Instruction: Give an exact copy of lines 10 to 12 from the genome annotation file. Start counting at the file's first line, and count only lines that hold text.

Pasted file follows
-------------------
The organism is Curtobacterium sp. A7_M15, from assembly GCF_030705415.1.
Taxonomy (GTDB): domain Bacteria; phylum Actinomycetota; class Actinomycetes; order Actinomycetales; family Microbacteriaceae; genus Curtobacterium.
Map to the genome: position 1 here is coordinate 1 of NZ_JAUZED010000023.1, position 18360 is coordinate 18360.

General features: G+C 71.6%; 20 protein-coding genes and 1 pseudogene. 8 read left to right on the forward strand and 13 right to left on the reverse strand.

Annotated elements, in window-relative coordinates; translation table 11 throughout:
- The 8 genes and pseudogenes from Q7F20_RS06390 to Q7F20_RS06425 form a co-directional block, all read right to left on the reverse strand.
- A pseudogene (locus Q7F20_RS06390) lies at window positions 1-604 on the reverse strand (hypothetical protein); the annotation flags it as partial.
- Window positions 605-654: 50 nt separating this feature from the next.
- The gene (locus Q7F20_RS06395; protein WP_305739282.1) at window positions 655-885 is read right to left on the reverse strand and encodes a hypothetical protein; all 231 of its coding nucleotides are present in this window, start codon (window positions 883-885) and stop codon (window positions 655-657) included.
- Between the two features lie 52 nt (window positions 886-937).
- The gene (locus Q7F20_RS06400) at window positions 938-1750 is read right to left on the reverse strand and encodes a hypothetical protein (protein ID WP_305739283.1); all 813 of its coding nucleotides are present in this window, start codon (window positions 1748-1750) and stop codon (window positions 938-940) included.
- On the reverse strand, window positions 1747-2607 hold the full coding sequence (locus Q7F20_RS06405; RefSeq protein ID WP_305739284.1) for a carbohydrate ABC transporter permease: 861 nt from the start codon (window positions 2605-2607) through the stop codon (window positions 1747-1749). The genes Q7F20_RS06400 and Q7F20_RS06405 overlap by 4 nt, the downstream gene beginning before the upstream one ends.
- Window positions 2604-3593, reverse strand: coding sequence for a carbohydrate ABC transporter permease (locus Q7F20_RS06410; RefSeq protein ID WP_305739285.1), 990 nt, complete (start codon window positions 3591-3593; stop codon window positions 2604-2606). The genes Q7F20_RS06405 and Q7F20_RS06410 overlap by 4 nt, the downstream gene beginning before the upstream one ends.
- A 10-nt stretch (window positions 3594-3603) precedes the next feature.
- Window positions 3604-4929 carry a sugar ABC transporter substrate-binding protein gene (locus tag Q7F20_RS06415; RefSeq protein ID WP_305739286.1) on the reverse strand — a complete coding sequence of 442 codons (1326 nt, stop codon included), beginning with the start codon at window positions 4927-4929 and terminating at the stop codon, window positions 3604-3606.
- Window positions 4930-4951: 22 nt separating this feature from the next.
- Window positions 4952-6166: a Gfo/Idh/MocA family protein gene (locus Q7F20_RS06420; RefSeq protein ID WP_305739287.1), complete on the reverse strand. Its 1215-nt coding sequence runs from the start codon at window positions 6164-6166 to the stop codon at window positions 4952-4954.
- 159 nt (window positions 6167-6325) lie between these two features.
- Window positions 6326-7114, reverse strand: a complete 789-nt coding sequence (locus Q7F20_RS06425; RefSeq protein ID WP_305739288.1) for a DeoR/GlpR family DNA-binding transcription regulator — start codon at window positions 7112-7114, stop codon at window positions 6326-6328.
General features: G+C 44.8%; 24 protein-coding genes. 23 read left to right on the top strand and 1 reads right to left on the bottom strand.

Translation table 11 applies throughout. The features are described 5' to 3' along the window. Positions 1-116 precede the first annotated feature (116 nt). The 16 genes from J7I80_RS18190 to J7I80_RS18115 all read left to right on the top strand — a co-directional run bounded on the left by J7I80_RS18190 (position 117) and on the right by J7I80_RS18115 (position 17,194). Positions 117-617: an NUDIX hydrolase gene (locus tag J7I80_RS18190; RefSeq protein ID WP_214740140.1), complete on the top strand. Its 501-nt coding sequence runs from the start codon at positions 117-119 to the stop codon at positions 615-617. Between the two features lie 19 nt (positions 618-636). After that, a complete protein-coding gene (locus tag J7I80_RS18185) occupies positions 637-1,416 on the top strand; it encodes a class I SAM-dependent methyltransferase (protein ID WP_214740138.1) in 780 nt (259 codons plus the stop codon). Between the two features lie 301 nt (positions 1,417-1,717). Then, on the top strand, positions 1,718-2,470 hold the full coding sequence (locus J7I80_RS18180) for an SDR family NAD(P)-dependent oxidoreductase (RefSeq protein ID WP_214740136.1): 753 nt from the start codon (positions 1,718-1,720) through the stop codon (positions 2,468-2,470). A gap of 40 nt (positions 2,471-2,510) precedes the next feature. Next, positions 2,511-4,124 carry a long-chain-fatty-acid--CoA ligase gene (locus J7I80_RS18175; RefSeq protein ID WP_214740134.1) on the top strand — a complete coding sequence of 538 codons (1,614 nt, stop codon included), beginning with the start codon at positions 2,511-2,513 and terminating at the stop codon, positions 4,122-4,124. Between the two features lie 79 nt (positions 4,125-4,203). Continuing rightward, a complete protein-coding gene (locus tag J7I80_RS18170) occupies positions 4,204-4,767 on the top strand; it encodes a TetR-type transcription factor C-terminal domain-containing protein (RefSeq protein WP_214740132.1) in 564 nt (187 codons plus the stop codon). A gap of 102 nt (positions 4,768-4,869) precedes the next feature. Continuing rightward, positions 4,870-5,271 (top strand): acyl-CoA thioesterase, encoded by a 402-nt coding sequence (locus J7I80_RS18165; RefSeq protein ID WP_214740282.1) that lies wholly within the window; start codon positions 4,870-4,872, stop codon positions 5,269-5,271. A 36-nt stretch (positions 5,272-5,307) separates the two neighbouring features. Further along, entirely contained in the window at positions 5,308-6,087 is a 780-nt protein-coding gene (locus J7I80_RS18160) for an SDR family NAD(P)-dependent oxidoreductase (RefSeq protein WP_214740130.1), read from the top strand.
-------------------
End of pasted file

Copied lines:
- Between the two features lie 52 nt (window positions 886-937).
- The gene (locus Q7F20_RS06400) at window positions 938-1750 is read right to left on the reverse strand and encodes a hypothetical protein (protein ID WP_305739283.1); all 813 of its coding nucleotides are present in this window, start codon (window positions 1748-1750) and stop codon (window positions 938-940) included.
- On the reverse strand, window positions 1747-2607 hold the full coding sequence (locus Q7F20_RS06405; RefSeq protein ID WP_305739284.1) for a carbohydrate ABC transporter permease: 861 nt from the start codon (window positions 2605-2607) through the stop codon (window positions 1747-1749). The genes Q7F20_RS06400 and Q7F20_RS06405 overlap by 4 nt, the downstream gene beginning before the upstream one ends.